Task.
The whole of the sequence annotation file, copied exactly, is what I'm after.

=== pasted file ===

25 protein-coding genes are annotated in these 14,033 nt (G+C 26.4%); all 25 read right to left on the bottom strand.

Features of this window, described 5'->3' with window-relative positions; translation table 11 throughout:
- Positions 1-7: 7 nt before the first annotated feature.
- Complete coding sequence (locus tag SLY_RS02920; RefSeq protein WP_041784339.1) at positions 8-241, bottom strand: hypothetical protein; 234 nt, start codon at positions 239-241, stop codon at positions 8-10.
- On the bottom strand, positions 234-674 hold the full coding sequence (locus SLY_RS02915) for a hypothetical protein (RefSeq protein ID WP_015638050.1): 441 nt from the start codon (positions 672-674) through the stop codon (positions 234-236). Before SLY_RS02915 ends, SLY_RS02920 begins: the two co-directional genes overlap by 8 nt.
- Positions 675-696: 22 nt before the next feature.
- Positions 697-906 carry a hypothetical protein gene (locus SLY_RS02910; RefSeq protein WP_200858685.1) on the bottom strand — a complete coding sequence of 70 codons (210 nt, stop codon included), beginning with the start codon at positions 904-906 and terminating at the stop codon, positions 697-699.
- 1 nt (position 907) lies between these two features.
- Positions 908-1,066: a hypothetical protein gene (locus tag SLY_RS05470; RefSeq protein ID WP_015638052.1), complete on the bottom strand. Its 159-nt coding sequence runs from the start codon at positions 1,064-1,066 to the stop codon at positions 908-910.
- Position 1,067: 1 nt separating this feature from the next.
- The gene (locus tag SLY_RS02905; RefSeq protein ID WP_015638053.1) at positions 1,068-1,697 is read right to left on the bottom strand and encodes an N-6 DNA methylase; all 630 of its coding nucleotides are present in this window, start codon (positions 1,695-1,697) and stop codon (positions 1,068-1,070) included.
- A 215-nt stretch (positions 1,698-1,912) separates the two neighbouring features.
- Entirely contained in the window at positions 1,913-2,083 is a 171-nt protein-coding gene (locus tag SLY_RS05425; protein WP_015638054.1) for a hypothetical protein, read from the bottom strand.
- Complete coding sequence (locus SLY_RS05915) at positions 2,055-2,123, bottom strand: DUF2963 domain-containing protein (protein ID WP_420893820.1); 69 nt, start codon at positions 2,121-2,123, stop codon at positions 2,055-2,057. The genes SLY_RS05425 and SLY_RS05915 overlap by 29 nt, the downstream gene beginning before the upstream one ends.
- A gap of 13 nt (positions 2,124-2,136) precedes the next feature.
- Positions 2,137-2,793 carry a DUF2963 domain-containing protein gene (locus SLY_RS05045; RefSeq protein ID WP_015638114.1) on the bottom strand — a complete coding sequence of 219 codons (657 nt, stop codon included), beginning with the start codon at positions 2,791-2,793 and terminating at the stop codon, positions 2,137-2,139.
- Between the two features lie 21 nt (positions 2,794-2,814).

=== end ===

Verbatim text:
25 protein-coding genes are annotated in these 14,033 nt (G+C 26.4%); all 25 read right to left on the bottom strand.

Features of this window, described 5'->3' with window-relative positions; translation table 11 throughout:
- Positions 1-7: 7 nt before the first annotated feature.
- Complete coding sequence (locus tag SLY_RS02920; RefSeq protein WP_041784339.1) at positions 8-241, bottom strand: hypothetical protein; 234 nt, start codon at positions 239-241, stop codon at positions 8-10.
- On the bottom strand, positions 234-674 hold the full coding sequence (locus SLY_RS02915) for a hypothetical protein (RefSeq protein ID WP_015638050.1): 441 nt from the start codon (positions 672-674) through the stop codon (positions 234-236). Before SLY_RS02915 ends, SLY_RS02920 begins: the two co-directional genes overlap by 8 nt.
- Positions 675-696: 22 nt before the next feature.
- Positions 697-906 carry a hypothetical protein gene (locus SLY_RS02910; RefSeq protein WP_200858685.1) on the bottom strand — a complete coding sequence of 70 codons (210 nt, stop codon included), beginning with the start codon at positions 904-906 and terminating at the stop codon, positions 697-699.
- 1 nt (position 907) lies between these two features.
- Positions 908-1,066: a hypothetical protein gene (locus tag SLY_RS05470; RefSeq protein ID WP_015638052.1), complete on the bottom strand. Its 159-nt coding sequence runs from the start codon at positions 1,064-1,066 to the stop codon at positions 908-910.
- Position 1,067: 1 nt separating this feature from the next.
- The gene (locus tag SLY_RS02905; RefSeq protein ID WP_015638053.1) at positions 1,068-1,697 is read right to left on the bottom strand and encodes an N-6 DNA methylase; all 630 of its coding nucleotides are present in this window, start codon (positions 1,695-1,697) and stop codon (positions 1,068-1,070) included.
- A 215-nt stretch (positions 1,698-1,912) separates the two neighbouring features.
- Entirely contained in the window at positions 1,913-2,083 is a 171-nt protein-coding gene (locus tag SLY_RS05425; protein WP_015638054.1) for a hypothetical protein, read from the bottom strand.
- Complete coding sequence (locus SLY_RS05915) at positions 2,055-2,123, bottom strand: DUF2963 domain-containing protein (protein ID WP_420893820.1); 69 nt, start codon at positions 2,121-2,123, stop codon at positions 2,055-2,057. The genes SLY_RS05425 and SLY_RS05915 overlap by 29 nt, the downstream gene beginning before the upstream one ends.
- A gap of 13 nt (positions 2,124-2,136) precedes the next feature.
- Positions 2,137-2,793 carry a DUF2963 domain-containing protein gene (locus SLY_RS05045; RefSeq protein ID WP_015638114.1) on the bottom strand — a complete coding sequence of 219 codons (657 nt, stop codon included), beginning with the start codon at positions 2,791-2,793 and terminating at the stop codon, positions 2,137-2,139.
- Between the two features lie 21 nt (positions 2,794-2,814).